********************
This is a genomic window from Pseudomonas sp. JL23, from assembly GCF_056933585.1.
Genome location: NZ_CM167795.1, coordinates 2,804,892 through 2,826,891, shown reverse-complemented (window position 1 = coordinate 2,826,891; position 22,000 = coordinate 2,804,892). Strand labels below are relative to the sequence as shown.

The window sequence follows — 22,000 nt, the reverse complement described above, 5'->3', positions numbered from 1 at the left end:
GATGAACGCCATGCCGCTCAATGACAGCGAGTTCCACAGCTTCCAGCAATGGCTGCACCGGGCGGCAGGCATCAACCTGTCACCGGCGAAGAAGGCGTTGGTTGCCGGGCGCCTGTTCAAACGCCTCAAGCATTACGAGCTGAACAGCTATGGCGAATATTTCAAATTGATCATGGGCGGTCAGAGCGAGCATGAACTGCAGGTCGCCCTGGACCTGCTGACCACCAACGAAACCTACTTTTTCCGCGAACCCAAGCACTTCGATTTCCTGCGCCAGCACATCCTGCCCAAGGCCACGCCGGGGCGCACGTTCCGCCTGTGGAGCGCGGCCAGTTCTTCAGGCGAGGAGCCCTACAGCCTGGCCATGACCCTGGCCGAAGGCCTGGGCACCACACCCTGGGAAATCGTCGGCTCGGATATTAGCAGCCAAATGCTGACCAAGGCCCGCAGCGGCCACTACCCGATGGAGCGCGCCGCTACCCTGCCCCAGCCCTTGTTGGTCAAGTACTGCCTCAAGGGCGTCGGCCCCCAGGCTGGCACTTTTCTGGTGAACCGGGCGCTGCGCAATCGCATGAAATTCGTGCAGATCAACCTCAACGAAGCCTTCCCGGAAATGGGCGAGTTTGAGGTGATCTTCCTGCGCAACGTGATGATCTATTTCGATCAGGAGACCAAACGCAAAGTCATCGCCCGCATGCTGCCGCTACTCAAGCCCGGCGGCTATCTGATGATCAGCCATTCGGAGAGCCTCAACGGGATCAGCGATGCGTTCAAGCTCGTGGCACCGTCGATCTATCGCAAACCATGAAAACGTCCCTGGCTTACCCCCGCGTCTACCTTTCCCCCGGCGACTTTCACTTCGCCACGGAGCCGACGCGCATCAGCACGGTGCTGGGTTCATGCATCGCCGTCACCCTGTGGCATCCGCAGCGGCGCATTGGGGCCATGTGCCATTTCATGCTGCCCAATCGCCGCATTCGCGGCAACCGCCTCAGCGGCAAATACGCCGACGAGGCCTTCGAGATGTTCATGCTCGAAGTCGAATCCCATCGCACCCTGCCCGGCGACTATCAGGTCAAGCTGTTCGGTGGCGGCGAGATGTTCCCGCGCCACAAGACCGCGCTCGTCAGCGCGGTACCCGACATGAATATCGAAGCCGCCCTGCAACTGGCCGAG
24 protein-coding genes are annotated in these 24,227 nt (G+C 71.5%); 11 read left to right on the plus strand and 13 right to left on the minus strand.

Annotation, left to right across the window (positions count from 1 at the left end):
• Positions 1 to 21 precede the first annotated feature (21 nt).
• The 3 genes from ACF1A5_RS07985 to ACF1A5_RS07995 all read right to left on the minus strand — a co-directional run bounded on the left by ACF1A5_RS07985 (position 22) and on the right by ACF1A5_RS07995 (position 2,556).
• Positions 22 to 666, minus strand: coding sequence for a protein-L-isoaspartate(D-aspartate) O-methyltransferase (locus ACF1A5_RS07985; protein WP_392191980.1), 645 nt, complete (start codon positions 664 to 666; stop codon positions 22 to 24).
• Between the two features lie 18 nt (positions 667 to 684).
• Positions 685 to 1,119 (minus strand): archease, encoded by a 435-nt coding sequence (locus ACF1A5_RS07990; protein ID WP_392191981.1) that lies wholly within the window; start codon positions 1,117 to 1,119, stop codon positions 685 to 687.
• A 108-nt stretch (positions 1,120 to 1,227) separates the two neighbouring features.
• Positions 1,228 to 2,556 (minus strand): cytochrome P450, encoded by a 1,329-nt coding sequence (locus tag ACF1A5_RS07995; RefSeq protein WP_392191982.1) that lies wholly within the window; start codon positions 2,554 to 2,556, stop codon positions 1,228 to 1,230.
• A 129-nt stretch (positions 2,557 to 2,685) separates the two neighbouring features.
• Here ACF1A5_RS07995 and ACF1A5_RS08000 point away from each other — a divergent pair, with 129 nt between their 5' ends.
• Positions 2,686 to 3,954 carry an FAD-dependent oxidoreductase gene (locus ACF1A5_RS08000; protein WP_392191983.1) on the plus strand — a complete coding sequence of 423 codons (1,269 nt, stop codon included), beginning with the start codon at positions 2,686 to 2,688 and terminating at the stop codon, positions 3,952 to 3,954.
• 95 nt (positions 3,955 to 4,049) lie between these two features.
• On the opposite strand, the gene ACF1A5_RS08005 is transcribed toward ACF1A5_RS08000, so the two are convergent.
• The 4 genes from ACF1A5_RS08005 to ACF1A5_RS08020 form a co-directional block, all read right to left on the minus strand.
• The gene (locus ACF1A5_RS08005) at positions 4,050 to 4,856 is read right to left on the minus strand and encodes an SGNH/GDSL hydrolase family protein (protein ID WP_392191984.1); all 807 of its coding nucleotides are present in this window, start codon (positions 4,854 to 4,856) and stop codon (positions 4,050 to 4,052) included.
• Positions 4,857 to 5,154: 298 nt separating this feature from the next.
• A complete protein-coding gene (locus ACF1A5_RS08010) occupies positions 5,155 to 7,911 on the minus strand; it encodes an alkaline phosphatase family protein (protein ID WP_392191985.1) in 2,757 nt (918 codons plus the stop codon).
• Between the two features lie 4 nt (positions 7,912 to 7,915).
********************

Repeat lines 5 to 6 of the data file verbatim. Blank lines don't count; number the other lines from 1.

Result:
24 protein-coding genes are annotated in these 24,227 nt (G+C 71.5%); 11 read left to right on the plus strand and 13 right to left on the minus strand.

Annotation, left to right across the window (positions count from 1 at the left end):